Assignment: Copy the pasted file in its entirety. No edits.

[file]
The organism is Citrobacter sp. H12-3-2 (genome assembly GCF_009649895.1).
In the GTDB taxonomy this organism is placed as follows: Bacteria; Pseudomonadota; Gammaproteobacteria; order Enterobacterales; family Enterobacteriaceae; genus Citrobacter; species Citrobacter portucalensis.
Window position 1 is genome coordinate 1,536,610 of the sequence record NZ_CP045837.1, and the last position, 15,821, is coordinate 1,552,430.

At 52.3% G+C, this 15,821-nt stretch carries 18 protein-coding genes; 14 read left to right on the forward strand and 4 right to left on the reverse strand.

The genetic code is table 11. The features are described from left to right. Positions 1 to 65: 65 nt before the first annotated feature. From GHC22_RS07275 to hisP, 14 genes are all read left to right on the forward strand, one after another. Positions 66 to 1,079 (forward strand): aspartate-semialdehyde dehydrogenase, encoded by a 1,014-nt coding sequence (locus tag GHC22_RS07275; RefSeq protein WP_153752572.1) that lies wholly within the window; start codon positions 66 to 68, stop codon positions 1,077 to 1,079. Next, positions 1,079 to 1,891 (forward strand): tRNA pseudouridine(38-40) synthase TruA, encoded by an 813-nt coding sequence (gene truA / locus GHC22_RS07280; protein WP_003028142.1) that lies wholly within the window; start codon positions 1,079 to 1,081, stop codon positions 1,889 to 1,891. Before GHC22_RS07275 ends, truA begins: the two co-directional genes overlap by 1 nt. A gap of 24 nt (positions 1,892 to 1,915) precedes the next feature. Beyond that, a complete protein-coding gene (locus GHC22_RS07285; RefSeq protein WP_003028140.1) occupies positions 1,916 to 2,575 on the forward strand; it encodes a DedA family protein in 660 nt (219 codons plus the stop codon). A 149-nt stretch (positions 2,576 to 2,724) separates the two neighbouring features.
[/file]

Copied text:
The organism is Citrobacter sp. H12-3-2 (genome assembly GCF_009649895.1).
In the GTDB taxonomy this organism is placed as follows: Bacteria; Pseudomonadota; Gammaproteobacteria; order Enterobacterales; family Enterobacteriaceae; genus Citrobacter; species Citrobacter portucalensis.
Window position 1 is genome coordinate 1,536,610 of the sequence record NZ_CP045837.1, and the last position, 15,821, is coordinate 1,552,430.

At 52.3% G+C, this 15,821-nt stretch carries 18 protein-coding genes; 14 read left to right on the forward strand and 4 right to left on the reverse strand.

The genetic code is table 11. The features are described from left to right. Positions 1 to 65: 65 nt before the first annotated feature. From GHC22_RS07275 to hisP, 14 genes are all read left to right on the forward strand, one after another. Positions 66 to 1,079 (forward strand): aspartate-semialdehyde dehydrogenase, encoded by a 1,014-nt coding sequence (locus tag GHC22_RS07275; RefSeq protein WP_153752572.1) that lies wholly within the window; start codon positions 66 to 68, stop codon positions 1,077 to 1,079. Next, positions 1,079 to 1,891 (forward strand): tRNA pseudouridine(38-40) synthase TruA, encoded by an 813-nt coding sequence (gene truA / locus GHC22_RS07280; protein WP_003028142.1) that lies wholly within the window; start codon positions 1,079 to 1,081, stop codon positions 1,889 to 1,891. Before GHC22_RS07275 ends, truA begins: the two co-directional genes overlap by 1 nt. A gap of 24 nt (positions 1,892 to 1,915) precedes the next feature. Beyond that, a complete protein-coding gene (locus GHC22_RS07285; RefSeq protein WP_003028140.1) occupies positions 1,916 to 2,575 on the forward strand; it encodes a DedA family protein in 660 nt (219 codons plus the stop codon). A 149-nt stretch (positions 2,576 to 2,724) separates the two neighbouring features.